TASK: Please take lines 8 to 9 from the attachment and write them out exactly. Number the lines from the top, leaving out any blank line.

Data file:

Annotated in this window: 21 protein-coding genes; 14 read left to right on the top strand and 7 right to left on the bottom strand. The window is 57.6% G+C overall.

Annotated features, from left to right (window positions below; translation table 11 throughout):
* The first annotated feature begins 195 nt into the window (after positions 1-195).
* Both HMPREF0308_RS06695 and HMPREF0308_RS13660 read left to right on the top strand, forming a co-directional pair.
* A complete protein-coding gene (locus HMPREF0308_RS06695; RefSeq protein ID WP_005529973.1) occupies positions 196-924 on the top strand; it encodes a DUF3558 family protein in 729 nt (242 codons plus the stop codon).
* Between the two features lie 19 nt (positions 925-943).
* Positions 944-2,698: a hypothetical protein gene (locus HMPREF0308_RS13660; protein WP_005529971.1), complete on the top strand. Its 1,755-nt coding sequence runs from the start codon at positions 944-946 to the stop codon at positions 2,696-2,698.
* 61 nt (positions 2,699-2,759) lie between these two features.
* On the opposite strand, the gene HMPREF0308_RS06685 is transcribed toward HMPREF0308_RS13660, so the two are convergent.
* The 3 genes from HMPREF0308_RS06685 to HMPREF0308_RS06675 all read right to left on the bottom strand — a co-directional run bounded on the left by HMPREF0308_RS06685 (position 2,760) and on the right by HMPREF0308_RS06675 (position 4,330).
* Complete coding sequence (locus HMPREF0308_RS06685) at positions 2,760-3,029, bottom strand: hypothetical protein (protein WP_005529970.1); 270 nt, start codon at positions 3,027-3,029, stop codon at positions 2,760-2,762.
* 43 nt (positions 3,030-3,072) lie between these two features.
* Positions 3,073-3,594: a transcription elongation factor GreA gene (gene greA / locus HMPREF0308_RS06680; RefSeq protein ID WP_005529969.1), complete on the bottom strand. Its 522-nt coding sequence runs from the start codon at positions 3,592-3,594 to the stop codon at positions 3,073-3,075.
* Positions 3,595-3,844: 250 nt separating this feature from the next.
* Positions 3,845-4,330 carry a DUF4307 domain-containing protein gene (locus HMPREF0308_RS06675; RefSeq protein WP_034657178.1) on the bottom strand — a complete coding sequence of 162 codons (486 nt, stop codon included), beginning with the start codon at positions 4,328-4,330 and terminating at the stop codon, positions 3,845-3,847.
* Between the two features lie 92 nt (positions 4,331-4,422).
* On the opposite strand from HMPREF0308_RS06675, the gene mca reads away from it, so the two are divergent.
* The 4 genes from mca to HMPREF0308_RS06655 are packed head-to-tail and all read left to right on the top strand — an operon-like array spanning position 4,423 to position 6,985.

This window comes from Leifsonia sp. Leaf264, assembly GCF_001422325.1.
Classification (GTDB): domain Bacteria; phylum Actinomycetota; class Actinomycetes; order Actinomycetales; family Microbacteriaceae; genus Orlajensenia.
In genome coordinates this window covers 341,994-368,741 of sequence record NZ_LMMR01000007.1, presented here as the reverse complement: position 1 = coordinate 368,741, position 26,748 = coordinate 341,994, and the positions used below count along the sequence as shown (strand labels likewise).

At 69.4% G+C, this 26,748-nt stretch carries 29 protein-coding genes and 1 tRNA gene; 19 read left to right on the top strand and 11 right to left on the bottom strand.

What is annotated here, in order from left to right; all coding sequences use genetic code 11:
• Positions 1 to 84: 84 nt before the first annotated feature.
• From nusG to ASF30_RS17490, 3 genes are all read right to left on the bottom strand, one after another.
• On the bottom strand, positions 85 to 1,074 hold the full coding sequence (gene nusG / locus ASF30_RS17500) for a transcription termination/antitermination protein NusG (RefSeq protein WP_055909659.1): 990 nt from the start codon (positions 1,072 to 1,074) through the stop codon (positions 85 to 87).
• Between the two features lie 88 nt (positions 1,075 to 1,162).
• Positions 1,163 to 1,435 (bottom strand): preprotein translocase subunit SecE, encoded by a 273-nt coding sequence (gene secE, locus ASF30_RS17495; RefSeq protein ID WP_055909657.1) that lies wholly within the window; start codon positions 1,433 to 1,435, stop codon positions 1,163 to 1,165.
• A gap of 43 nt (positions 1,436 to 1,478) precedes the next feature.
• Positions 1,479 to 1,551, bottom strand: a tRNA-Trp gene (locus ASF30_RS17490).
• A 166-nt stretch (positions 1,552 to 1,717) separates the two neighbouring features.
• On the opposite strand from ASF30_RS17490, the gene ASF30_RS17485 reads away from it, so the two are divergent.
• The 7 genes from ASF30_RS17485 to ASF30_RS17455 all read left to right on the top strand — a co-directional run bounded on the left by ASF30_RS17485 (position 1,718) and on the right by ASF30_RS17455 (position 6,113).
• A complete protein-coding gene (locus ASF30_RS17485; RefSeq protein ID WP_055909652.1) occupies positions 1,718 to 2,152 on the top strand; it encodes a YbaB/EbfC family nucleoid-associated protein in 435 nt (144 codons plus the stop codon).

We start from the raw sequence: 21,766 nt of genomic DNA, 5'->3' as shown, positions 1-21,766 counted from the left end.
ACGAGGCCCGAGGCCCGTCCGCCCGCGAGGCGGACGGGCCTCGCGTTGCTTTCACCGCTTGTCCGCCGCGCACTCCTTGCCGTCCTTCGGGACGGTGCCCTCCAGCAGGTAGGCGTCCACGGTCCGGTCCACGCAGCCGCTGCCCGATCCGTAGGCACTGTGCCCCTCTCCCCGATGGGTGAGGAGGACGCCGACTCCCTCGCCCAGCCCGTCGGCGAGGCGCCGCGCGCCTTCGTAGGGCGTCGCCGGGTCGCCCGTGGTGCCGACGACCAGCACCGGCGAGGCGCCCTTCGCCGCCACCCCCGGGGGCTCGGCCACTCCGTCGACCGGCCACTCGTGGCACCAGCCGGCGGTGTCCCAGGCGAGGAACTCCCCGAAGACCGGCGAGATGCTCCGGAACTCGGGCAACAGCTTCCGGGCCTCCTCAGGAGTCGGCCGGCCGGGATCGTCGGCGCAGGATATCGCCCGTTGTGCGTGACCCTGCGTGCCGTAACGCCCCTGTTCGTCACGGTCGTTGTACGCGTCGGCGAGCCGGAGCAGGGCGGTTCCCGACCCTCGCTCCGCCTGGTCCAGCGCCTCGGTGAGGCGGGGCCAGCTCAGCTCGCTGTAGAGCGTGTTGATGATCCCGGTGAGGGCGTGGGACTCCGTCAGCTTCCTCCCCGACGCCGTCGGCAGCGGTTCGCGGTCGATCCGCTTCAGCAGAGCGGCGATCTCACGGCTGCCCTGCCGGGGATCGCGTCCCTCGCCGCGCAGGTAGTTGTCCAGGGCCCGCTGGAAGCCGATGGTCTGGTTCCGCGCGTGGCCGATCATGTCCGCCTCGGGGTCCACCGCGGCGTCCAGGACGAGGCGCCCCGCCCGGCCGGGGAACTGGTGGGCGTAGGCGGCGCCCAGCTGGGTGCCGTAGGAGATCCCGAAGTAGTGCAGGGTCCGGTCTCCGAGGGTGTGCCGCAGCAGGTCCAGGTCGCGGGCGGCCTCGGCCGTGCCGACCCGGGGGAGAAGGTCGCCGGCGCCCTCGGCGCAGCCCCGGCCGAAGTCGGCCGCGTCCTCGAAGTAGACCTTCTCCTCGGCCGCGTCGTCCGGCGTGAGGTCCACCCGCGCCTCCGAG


* 61 nt (positions 2,699-2,759) lie between these two features.
* On the opposite strand, the gene HMPREF0308_RS06685 is transcribed toward HMPREF0308_RS13660, so the two are convergent.